Hip-hop clan gathers on the steps of historic Bab Touma, in the Old City of Damascus, Syria.

This was but one of many mind-bending moments during our time in western Syria. Now as we watch the denouement of the Assad regime, we are reminded that the status of the Assad clan as an Alawite religious minority meant they needed to cultivate support from other minority communities, such as the Christians who no doubt made up the majority of those kids on the steps of Bab Touma. Such tolerance (limited though it might have been) may no longer be available under the Islamist elements of the Free Syrian army.

What would never have been apparent without treading the roads of Syria is the swirling mix of cross-cultural elements that underpins the society. Even today, many Syrians seem to have family scattered strategically across the globe, which demonstrates a continuance of the longstanding Levantine merchant trading networks. It gives the whole culture a bit more of a cosmopolitan feel than, say, Jordan, where everybody seems more settled into the local landscape.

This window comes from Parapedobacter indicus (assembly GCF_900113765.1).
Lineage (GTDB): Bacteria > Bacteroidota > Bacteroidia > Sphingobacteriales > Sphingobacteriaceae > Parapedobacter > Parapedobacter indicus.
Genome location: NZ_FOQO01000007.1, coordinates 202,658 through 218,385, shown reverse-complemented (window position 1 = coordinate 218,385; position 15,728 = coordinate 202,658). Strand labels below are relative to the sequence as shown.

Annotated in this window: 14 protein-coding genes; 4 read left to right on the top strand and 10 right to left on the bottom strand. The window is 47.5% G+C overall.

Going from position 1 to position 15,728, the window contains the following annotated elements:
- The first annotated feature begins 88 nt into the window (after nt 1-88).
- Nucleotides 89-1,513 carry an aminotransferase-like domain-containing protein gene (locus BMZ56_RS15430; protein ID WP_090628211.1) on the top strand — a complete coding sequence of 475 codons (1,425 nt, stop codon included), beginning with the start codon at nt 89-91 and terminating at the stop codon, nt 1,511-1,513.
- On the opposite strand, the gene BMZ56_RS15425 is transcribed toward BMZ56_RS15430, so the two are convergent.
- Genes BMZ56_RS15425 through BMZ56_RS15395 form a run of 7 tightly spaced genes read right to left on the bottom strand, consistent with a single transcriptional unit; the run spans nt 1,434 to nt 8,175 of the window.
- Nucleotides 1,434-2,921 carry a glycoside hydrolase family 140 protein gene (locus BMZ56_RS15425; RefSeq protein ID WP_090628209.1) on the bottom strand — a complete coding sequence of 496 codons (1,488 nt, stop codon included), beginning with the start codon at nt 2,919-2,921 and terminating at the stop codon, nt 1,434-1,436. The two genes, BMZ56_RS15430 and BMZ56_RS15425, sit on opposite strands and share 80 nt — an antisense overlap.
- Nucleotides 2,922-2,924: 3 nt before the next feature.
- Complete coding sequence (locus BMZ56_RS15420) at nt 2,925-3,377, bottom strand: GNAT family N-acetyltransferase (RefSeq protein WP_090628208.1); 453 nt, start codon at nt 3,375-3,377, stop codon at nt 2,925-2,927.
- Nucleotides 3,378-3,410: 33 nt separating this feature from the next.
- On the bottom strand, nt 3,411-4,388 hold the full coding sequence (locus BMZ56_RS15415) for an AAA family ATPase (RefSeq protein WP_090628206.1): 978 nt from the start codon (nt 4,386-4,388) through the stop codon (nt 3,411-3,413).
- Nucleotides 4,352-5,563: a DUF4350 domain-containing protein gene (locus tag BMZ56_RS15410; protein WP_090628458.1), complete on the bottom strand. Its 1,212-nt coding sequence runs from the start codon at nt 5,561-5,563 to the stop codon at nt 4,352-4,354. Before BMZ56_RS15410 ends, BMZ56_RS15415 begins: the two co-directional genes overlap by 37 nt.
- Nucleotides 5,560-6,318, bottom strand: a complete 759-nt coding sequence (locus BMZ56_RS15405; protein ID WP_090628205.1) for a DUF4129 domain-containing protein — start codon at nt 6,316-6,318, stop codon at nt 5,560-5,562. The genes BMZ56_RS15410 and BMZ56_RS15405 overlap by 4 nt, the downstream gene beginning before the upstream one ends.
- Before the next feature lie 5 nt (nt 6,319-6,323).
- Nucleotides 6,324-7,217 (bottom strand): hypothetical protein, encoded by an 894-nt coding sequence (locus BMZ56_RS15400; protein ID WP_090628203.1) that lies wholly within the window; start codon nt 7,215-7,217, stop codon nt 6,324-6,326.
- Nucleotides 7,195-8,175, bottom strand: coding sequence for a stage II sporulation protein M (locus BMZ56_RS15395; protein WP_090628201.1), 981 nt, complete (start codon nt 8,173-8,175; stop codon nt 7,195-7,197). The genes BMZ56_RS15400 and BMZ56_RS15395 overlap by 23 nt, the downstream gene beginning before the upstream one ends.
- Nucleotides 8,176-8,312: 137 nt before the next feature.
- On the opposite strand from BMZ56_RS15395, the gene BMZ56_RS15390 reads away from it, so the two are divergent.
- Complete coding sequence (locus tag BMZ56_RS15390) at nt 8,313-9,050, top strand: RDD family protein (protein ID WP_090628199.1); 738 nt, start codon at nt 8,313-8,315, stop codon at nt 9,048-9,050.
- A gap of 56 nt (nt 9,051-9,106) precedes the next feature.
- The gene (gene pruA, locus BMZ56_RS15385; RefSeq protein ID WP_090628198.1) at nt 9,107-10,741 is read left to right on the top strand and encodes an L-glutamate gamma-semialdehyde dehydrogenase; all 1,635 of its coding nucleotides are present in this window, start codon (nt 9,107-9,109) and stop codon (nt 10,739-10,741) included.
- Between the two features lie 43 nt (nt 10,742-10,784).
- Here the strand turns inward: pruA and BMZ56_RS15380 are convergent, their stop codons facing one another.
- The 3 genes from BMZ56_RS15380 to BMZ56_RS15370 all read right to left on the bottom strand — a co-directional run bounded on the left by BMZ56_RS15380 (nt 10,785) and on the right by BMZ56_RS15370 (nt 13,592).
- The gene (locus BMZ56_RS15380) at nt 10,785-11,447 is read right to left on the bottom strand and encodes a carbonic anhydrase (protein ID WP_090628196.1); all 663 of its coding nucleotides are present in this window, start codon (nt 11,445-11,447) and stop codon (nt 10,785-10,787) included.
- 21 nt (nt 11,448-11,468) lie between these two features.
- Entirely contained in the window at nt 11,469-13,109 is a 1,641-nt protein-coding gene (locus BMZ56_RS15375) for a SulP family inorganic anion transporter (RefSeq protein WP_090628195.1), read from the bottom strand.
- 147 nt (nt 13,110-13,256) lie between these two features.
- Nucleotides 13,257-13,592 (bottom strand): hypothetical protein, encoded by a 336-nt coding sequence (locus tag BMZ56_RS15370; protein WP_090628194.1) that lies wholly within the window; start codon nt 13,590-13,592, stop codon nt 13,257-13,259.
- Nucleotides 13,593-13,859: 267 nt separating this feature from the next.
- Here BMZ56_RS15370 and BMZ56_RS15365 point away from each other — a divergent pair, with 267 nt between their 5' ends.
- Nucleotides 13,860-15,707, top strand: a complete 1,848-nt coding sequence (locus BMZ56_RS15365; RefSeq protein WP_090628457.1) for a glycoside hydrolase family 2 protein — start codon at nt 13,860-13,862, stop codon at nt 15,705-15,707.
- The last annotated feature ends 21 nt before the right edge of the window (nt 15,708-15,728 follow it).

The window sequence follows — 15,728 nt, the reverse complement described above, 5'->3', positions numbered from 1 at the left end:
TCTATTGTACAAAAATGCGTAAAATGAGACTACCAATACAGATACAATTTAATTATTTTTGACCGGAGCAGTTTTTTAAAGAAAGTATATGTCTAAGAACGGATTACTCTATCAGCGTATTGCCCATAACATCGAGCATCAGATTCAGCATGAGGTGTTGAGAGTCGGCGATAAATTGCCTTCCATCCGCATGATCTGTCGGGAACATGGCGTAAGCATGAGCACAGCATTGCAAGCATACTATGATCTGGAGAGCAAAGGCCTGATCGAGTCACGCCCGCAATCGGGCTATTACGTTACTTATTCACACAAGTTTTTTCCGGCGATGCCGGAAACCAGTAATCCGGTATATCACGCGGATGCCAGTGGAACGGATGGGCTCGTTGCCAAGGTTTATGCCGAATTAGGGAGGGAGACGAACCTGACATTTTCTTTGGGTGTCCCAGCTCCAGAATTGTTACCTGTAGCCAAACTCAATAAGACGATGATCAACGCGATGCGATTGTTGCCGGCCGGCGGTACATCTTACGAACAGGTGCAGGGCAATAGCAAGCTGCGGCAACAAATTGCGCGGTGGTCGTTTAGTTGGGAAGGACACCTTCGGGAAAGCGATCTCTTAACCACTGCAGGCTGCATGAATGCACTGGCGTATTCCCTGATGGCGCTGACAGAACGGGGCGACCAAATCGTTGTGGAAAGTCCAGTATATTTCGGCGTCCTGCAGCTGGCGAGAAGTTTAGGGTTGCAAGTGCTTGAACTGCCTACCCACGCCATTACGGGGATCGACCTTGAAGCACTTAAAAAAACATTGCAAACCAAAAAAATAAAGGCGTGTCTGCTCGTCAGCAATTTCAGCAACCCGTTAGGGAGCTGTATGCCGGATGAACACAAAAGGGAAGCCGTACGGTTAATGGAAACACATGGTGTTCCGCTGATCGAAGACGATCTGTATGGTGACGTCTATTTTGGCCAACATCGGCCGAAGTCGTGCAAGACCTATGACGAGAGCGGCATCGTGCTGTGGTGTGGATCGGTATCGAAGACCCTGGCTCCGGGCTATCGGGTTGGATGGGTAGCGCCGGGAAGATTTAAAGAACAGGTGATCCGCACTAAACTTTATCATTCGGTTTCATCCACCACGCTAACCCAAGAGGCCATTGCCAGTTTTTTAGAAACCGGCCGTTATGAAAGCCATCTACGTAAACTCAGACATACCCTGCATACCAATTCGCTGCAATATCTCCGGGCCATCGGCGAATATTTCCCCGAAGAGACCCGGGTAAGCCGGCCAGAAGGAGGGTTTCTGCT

Centuries-old waterwheels speckle the Orontes River in  Hamah, Syria

Centuries-old waterwheels speckle the Orontes River in Hamah, Syria

We knew in advance about Arab hospitality, but even so we were disarmed by the genuine, widespread warmth and friendship people extended to us. Many times in our travels we’ve been hesitant to announce that we’re from the US (and wouldn’t you expect Syria to be one of those places?) but often, after our response, eyes would light up, and we’d hear something like “Ameriki? America very good. We love Americans.” I can’t guarantee all those people were fans of our foreign policy, or anything like that, but they certainly were pleased to have a face-to-face encounter with a couple of average citizens.